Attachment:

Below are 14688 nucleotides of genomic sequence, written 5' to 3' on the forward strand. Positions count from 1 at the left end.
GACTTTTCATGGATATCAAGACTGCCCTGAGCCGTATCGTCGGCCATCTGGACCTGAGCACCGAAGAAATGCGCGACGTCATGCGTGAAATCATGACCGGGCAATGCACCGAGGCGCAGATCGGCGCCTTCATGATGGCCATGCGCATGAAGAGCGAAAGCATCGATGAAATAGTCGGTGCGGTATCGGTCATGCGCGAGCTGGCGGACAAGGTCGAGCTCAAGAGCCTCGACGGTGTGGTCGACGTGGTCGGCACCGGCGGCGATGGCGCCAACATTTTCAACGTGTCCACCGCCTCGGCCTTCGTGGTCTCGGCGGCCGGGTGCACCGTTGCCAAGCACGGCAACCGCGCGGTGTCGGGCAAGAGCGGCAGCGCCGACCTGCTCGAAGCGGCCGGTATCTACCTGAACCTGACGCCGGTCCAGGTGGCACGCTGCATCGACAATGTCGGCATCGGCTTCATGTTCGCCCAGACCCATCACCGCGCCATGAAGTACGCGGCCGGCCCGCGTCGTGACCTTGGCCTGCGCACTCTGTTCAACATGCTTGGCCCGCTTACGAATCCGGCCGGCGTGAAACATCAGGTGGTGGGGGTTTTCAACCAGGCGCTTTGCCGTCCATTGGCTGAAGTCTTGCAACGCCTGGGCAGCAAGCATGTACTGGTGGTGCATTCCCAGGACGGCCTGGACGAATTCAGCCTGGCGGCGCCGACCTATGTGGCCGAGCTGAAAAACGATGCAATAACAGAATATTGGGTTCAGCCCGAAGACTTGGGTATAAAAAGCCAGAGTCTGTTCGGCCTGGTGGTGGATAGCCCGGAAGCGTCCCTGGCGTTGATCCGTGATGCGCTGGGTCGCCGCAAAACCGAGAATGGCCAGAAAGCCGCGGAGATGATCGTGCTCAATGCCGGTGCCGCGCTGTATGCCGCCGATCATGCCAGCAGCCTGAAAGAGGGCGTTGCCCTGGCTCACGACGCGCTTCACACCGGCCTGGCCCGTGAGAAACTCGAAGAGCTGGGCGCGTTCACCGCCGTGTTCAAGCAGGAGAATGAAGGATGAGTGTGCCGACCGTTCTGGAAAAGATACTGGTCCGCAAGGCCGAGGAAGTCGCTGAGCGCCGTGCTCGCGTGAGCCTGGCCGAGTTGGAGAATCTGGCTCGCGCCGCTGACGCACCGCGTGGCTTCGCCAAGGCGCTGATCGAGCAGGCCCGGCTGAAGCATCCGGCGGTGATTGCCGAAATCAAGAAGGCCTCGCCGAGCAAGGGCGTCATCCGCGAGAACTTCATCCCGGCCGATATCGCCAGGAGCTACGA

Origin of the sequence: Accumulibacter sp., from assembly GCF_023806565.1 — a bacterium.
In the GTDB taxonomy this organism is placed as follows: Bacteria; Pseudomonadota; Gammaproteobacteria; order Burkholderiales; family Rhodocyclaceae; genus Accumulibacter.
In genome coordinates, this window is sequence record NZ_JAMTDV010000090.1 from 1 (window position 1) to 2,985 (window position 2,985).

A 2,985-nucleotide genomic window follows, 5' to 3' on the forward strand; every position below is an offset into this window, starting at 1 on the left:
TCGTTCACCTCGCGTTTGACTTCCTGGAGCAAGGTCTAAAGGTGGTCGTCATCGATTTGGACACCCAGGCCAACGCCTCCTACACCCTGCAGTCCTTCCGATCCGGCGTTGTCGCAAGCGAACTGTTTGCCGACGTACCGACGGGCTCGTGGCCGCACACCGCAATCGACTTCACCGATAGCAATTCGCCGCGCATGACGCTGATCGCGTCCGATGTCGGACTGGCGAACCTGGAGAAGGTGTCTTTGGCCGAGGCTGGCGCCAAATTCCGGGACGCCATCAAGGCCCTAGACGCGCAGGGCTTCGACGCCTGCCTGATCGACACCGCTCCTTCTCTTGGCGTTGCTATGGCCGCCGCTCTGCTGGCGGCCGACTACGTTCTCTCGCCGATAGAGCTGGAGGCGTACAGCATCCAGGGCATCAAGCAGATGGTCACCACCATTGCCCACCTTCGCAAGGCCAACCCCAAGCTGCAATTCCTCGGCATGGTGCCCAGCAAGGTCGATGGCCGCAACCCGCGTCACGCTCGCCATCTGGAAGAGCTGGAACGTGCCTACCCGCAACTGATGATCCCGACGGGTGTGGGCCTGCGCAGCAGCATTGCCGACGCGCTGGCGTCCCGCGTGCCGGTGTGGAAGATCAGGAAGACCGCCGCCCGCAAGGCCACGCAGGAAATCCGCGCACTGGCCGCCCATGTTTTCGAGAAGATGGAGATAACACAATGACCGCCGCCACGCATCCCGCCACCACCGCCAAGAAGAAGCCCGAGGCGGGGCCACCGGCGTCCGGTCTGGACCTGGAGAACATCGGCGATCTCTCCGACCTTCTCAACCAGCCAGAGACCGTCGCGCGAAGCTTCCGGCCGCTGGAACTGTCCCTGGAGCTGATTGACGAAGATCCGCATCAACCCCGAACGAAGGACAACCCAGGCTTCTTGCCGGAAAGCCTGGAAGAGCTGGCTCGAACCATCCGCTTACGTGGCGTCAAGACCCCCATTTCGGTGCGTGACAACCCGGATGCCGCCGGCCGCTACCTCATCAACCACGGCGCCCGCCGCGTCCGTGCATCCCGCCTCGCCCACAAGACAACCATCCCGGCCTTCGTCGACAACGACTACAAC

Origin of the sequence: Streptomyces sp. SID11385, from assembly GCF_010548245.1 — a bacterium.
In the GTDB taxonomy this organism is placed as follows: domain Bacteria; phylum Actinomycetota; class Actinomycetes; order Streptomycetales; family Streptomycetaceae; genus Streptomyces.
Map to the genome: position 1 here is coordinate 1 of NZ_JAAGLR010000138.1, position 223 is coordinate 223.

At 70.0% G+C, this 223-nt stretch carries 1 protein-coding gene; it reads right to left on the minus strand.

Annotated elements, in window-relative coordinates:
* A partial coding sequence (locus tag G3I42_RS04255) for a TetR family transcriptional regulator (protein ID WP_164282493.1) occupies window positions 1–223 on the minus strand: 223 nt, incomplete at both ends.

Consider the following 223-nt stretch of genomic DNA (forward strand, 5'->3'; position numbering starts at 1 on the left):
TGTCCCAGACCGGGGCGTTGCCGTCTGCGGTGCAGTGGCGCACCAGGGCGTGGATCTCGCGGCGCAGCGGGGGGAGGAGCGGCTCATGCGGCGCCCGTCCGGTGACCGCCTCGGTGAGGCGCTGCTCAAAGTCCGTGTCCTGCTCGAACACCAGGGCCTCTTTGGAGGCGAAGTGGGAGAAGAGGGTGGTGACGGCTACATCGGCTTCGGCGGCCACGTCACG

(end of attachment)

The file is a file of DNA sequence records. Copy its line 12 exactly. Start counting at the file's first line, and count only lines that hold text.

Annotated elements, in window-relative coordinates: